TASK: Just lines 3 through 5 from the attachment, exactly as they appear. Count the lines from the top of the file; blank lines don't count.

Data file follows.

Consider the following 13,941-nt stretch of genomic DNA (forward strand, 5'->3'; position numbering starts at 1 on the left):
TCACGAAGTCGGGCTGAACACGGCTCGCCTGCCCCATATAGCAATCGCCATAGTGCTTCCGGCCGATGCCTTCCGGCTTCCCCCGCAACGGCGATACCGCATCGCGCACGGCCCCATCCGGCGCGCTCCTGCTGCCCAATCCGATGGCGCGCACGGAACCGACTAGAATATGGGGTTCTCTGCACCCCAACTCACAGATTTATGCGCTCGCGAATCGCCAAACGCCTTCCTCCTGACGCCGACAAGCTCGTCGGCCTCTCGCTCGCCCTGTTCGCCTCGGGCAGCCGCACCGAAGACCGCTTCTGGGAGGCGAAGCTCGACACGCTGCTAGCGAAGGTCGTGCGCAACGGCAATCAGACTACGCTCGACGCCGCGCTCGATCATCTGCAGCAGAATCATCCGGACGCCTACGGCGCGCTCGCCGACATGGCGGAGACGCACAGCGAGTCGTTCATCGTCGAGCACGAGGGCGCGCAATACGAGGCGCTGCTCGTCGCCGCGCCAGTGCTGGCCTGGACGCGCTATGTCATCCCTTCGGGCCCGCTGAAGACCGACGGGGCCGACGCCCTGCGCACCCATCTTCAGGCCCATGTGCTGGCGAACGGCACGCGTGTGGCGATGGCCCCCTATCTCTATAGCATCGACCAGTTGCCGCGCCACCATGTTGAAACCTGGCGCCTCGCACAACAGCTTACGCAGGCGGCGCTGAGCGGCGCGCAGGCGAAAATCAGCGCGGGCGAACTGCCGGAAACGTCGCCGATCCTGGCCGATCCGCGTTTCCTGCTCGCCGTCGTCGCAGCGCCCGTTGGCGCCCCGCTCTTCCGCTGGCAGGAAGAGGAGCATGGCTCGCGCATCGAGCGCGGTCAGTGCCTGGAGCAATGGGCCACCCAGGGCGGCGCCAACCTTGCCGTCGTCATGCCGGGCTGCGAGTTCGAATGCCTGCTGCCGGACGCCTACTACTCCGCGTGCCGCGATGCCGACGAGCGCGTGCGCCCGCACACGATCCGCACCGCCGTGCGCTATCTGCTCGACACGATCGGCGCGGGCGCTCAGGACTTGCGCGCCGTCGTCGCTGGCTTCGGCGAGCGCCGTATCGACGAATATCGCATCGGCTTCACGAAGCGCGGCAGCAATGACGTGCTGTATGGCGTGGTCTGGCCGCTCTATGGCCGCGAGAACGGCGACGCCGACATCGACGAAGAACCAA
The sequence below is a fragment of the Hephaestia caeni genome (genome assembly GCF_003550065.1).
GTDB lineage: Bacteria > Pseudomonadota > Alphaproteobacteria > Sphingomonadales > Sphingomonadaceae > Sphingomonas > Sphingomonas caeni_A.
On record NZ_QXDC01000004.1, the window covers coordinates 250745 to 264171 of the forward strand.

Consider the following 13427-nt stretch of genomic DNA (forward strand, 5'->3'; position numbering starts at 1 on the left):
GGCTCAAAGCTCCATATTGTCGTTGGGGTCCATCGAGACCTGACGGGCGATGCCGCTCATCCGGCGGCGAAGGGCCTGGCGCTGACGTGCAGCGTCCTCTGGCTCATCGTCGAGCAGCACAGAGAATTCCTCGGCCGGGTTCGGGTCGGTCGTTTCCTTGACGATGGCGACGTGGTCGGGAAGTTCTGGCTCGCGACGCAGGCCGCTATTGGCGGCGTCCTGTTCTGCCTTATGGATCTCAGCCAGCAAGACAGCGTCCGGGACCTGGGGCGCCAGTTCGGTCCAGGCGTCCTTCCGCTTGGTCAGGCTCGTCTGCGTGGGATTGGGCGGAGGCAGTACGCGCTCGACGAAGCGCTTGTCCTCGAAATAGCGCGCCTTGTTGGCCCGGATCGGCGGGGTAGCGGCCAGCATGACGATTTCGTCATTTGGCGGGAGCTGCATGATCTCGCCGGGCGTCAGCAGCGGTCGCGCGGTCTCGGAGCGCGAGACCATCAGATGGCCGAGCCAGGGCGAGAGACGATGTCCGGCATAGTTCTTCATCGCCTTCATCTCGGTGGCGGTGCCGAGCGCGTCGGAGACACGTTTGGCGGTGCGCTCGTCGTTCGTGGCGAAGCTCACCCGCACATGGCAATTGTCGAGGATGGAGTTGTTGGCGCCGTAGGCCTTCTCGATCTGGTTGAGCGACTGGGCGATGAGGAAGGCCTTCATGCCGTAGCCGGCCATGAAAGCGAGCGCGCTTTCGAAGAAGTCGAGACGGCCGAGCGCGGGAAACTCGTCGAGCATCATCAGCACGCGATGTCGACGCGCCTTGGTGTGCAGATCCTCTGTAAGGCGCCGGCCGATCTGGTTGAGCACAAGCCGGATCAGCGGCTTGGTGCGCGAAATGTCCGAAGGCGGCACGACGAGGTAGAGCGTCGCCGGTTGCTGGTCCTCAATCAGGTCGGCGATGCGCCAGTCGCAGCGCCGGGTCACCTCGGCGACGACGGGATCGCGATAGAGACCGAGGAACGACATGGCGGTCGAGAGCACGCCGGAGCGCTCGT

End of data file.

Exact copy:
The sequence below is a fragment of the Hephaestia caeni genome (genome assembly GCF_003550065.1).
GTDB lineage: Bacteria > Pseudomonadota > Alphaproteobacteria > Sphingomonadales > Sphingomonadaceae > Sphingomonas > Sphingomonas caeni_A.
On record NZ_QXDC01000004.1, the window covers coordinates 250745 to 264171 of the forward strand.